|dc.contributor.advisor||Brouckaert, Christopher J.||
|dc.contributor.advisor||Buckley, Christopher A.||
|dc.contributor.advisor||Le Lann, Marie Veronique.||
|dc.description||Thesis (M.Sc.Eng.)-University of Natal, Durban, 2003.||en
|dc.description.abstract||In potable water preparation, chlorination is the last step before the potable water enters the
distribution network. Umgeni Water Wiggins Waterworks feeds the Southern areas of Durban.
A reservoir at this facility holds treated water before it enters the distribution network. To
ensure an adequate disinfection potential within the network, the free chlorine concentration in
the water leaving the reservoir at the Umgeni Water Wiggins Waterworks should be between
0.8 and 1.2 mg/L. The aim of this study was to develop an effective strategy to predict and
control the chlorine concentration at the exit of the reservoir. This control problem is made
difficult by the wide variations in flow and level in the reservoirs, together with reactive decay
of the chlorine concentration.
A Computational Fluid Dynamic study was undertaken to gain understanding of the physical
processes operating in the reservoir (FLUENT software). As this kind of modelling is not yet
applicable for real-time control, compartment models have been created to simulate the
behaviour of the reservoir as closely as possible, using the results of the fluid dynamic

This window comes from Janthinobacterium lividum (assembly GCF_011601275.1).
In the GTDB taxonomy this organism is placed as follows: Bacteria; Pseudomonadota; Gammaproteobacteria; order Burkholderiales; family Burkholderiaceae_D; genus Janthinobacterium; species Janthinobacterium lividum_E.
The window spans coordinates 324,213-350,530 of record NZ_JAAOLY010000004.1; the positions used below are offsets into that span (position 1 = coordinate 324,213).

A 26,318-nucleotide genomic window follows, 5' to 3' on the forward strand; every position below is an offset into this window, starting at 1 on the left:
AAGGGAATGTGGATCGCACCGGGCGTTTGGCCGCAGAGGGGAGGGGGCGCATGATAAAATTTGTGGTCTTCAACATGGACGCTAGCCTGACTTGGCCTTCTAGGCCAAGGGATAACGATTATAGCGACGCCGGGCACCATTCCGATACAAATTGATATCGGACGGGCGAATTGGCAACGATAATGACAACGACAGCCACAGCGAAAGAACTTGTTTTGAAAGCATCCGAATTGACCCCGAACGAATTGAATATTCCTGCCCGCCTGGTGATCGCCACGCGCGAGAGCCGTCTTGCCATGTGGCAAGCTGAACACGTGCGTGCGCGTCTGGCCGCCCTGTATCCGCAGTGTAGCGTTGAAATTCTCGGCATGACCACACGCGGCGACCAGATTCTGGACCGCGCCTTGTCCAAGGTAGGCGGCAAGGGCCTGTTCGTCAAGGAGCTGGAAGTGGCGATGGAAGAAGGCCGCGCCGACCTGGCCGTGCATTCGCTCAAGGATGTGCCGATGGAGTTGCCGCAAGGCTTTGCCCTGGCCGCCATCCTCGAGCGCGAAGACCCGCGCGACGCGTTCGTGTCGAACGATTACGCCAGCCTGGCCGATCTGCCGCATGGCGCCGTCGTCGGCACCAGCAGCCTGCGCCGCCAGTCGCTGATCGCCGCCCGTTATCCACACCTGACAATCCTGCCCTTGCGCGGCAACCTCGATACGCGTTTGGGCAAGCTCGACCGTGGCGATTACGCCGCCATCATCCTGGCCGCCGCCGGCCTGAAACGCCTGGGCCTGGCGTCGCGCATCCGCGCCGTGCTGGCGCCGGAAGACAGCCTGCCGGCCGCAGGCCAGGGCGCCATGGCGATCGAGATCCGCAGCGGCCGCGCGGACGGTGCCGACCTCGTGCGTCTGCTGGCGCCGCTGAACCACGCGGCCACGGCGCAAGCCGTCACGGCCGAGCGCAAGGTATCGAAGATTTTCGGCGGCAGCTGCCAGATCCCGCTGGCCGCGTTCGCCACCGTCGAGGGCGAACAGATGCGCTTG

These compartment models were initially used in an extended Kalman filter (MATLAB
software). In a first step, they were used to estimate the kinetic factor for chlorine consumption
and in a second step, they predicted the chlorine concentration at the outlet of the reservoir. The
comparison between predictions and data, allowed the validation of the compartment models.
A predictive control strategy was developed using a Dynamic Matrix Controller, and tested offline
on the compartment models. The controller manipulated the chlorine concentration in the
inlet of the reservoir in order to control the chlorine concentration in the outlet of the reservoir.
Finally, the simplest compartment model was implemented on-line, using the Adroit SCADA
system of the plant, in the form of a Kalman filter to estimate the chlorine decay constant, as
well as a predictive model, using this continuously-updated decay parameter. The adaptive
Dynamic Matrix Controller using this model was able to control the outlet chlorine
concentration quite acceptably, and further improvements of the control performance are
expected from ongoing tuning.||en
|dc.subject||Fluid dynamics--Computer simulation.||en
|dc.title||Modelling and control of potable water chlorination.||en